Benefits of eBoLs

  • Automation of manual data entry: Information is pre-populated and electronically transmitted, reducing errors and saving time.
  • Faster processing: EBoLs are instantly transmitted and received, accelerating customs clearance and other administrative processes.
  • Increased transparency: Real-time tracking of eBoLs allows for greater transparency and visibility throughout the shipment journey.
  • Reduced risk of loss or damage: Electronic copies are less susceptible to physical damage or loss compared to paper documents.
  • Environmental sustainability: Replacing paper documents with eBoLs reduces paper consumption, contributing to sustainability and efficiency in the shipping industry.

Email plays a vital role in the eBoL exchange. It's a familiar, reliable way to send these electronic documents quickly. It offers a clear audit trail, showing who sent what and when. But while email works well for basic exchange, it can be time-consuming to manually process and manage documents within long email threads. 

That's why you need AI-powered email management solutions that offer additional benefits such as real-time tracking, message prioritisation, and integration with other logistics software.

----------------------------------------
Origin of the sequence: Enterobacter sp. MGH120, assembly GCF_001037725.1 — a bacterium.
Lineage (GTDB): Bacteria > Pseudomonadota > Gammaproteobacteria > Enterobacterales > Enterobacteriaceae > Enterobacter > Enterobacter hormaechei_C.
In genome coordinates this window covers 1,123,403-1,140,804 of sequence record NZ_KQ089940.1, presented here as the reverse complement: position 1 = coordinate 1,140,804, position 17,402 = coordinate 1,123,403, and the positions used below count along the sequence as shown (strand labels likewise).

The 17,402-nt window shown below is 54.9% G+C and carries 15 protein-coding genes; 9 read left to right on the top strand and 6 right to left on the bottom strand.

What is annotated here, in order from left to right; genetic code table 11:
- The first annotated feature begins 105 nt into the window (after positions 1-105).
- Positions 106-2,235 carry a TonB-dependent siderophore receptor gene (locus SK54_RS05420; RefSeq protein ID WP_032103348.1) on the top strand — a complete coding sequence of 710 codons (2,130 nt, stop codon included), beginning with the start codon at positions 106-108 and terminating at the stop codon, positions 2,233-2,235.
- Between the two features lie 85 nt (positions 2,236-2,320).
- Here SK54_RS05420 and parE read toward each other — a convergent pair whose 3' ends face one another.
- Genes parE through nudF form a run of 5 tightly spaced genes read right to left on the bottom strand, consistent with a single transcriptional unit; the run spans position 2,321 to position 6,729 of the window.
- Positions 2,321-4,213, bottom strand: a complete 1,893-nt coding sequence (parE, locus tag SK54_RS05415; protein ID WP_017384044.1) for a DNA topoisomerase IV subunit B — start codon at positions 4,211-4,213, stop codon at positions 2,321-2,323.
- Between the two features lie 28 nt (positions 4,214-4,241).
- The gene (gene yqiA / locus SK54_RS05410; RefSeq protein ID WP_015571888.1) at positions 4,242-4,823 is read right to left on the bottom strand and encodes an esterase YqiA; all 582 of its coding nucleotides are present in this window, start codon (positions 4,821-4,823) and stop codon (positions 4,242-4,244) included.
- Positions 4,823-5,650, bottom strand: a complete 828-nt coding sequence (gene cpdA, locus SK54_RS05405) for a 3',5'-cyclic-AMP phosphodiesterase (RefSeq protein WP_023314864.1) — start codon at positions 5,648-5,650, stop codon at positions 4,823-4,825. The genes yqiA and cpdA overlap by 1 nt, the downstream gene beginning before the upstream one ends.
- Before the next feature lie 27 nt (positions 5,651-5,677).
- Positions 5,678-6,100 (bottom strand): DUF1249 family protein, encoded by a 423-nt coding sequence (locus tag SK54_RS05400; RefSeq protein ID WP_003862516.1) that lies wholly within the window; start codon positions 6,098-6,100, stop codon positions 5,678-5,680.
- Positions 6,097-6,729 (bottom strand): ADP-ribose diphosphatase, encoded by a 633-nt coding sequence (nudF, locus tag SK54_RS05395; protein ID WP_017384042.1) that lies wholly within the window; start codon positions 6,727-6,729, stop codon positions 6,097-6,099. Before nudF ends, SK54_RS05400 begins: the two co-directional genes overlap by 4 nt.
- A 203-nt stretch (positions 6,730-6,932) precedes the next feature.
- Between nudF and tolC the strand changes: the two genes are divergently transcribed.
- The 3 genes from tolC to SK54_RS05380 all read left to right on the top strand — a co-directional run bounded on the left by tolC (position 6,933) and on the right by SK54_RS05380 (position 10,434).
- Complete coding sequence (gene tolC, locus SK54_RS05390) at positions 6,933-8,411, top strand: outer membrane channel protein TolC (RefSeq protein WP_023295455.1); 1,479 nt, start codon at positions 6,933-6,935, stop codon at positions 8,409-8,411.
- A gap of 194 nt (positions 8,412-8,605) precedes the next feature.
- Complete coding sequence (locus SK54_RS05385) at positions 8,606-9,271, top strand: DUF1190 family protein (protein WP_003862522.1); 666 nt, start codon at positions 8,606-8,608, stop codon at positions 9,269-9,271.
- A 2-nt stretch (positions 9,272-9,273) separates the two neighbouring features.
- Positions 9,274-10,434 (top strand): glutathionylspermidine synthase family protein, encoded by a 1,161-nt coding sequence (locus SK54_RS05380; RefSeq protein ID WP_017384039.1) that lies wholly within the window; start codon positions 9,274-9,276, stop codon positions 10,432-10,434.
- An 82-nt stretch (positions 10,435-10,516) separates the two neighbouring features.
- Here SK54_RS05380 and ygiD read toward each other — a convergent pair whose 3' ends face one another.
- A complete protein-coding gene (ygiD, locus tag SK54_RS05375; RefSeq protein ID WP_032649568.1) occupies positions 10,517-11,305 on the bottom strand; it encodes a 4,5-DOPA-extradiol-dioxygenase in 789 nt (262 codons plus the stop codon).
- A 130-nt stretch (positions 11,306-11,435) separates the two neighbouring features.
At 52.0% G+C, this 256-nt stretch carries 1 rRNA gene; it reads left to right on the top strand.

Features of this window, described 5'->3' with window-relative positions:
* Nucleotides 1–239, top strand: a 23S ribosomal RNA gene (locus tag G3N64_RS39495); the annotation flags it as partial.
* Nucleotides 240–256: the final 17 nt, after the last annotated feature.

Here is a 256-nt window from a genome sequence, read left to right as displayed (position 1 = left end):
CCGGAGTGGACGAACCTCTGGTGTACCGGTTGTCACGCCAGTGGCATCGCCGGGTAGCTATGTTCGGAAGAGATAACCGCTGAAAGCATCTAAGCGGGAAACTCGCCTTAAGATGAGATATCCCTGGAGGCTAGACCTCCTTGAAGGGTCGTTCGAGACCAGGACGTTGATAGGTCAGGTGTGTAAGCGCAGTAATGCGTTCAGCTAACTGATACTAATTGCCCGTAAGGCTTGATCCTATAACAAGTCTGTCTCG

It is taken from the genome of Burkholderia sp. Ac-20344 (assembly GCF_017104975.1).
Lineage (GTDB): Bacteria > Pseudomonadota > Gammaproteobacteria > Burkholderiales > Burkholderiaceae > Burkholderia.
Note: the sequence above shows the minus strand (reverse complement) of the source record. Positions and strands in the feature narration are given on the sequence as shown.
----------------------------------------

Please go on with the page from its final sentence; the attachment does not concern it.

Simplify bill of lading management with Sedna

At Sedna, we understand the challenges of managing BoLs through email. That's why we created our AI-powered email platform, Stream

Stream reduces manual email management, connects to other systems, and provides data visibility, enabling shipping and logistics teams to make better, faster decisions. By automating document data extraction, we helped a marine service company save 40 hours per week.

Sedna interface showing an email request for shipment ETA and shipment details

Sedna AI enables you to:

  • Prioritise urgent shipments: Our platform identifies and highlights emails containing urgent shipments based on keywords or specific criteria, enabling shipping companies to promptly address time-sensitive issues and avoid delays.
  • Monitor for security and authenticity: Sedna ensures that eBoL exchange occurs through secure channels, minimising the risk of fraud or tampering compared to physical documents.
  • Extract critical information: Our platform automatically extracts key information from emails and document attachments, eliminating manual data entry and reducing errors. 

Never miss another bill of lading or critical document. Book a Sedna demo today.